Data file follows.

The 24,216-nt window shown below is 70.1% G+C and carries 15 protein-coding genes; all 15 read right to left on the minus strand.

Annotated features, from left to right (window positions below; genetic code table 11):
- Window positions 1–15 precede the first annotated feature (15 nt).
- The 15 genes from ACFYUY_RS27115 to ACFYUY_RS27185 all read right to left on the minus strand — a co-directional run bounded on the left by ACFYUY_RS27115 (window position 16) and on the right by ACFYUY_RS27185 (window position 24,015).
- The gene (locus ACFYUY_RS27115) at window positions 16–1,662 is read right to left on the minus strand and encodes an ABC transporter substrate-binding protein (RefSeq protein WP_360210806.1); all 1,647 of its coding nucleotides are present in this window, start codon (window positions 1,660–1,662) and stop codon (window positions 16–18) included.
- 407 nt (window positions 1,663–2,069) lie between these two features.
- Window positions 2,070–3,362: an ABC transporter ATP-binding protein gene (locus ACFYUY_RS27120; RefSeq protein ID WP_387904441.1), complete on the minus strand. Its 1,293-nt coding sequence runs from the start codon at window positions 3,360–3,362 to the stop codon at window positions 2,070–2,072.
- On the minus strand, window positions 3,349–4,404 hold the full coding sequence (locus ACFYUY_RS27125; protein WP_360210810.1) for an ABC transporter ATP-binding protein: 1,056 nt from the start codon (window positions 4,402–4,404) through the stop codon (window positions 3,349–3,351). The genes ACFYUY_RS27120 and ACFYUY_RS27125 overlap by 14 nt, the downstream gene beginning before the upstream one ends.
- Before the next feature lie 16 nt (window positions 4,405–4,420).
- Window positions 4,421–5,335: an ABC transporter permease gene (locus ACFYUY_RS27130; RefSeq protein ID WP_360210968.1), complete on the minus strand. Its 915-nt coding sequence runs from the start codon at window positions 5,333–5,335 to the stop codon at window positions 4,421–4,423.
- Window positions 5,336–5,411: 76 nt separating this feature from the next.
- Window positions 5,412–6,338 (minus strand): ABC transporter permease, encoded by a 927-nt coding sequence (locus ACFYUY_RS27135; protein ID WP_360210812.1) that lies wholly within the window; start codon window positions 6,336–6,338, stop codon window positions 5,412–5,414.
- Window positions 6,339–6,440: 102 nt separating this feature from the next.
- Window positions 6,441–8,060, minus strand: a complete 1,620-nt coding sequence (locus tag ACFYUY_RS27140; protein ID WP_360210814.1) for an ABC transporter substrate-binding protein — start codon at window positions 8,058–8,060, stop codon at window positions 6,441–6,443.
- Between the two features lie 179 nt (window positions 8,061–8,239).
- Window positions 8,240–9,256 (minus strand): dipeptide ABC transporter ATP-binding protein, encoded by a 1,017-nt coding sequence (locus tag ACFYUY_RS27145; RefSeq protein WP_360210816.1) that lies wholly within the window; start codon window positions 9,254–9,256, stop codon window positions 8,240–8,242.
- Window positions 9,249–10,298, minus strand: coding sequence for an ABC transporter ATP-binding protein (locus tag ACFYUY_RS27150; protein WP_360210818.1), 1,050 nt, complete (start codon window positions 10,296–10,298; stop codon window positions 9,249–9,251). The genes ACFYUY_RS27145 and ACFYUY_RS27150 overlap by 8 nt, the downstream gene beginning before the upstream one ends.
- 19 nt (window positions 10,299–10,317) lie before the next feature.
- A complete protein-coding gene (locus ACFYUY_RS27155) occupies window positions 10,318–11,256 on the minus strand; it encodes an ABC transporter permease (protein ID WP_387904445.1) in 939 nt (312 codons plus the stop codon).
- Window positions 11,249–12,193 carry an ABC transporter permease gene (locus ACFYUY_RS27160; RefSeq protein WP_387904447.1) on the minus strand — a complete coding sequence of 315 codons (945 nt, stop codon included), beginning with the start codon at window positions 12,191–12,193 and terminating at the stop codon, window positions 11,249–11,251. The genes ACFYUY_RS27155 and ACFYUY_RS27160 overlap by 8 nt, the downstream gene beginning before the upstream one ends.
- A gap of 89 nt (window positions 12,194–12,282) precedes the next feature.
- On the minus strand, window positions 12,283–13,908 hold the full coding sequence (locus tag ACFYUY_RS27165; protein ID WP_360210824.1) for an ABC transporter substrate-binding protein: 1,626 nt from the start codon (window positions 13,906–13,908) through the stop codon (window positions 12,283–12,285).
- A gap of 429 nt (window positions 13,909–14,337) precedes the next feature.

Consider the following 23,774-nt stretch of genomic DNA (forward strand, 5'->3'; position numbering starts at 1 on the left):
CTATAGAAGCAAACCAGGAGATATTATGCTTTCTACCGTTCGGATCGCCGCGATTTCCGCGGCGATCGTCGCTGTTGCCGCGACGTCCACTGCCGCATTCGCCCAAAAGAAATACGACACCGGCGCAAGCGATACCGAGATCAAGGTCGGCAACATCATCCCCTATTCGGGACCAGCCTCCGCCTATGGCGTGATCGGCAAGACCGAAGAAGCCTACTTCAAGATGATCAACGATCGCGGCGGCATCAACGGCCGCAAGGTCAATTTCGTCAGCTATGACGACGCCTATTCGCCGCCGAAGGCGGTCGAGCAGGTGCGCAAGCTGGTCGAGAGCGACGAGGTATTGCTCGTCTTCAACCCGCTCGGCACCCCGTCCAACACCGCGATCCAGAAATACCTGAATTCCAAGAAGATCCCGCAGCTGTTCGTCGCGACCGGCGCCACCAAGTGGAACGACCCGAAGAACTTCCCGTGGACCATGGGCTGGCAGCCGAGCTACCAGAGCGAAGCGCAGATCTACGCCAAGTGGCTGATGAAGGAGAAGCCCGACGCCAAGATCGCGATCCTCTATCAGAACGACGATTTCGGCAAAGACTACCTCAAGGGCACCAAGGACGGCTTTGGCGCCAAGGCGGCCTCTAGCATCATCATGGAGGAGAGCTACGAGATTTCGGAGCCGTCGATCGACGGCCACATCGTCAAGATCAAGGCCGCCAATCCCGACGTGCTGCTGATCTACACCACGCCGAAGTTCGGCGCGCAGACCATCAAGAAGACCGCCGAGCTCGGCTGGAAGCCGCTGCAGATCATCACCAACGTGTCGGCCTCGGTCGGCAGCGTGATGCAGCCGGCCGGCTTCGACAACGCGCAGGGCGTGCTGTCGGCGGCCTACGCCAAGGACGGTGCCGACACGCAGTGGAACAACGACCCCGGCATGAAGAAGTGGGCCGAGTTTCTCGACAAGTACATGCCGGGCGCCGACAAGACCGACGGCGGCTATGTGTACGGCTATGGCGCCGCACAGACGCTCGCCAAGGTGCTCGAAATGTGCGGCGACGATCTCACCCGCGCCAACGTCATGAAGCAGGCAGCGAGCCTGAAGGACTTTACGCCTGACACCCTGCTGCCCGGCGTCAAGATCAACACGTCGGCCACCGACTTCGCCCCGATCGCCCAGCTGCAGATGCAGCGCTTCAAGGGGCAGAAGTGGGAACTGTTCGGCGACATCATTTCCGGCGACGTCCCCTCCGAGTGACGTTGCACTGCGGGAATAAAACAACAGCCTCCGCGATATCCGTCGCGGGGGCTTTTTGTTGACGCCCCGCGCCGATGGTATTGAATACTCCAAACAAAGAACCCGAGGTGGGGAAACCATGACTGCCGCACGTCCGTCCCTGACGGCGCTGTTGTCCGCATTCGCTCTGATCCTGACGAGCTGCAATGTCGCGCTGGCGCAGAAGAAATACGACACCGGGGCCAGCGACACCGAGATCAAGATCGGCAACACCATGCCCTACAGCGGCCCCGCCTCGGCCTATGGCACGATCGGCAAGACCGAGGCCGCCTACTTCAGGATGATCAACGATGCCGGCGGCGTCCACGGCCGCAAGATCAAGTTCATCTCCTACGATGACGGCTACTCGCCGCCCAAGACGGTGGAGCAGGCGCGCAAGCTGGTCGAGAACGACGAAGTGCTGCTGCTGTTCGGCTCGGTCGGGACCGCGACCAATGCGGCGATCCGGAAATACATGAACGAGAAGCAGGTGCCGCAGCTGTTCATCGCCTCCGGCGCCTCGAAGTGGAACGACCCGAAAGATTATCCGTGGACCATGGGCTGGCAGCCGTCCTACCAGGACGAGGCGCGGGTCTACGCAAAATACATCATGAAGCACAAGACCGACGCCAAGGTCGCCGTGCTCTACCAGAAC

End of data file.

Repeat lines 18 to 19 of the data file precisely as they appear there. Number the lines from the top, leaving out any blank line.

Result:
- 19 nt (window positions 10,299–10,317) lie before the next feature.
- A complete protein-coding gene (locus ACFYUY_RS27155) occupies window positions 10,318–11,256 on the minus strand; it encodes an ABC transporter permease (protein ID WP_387904445.1) in 939 nt (312 codons plus the stop codon).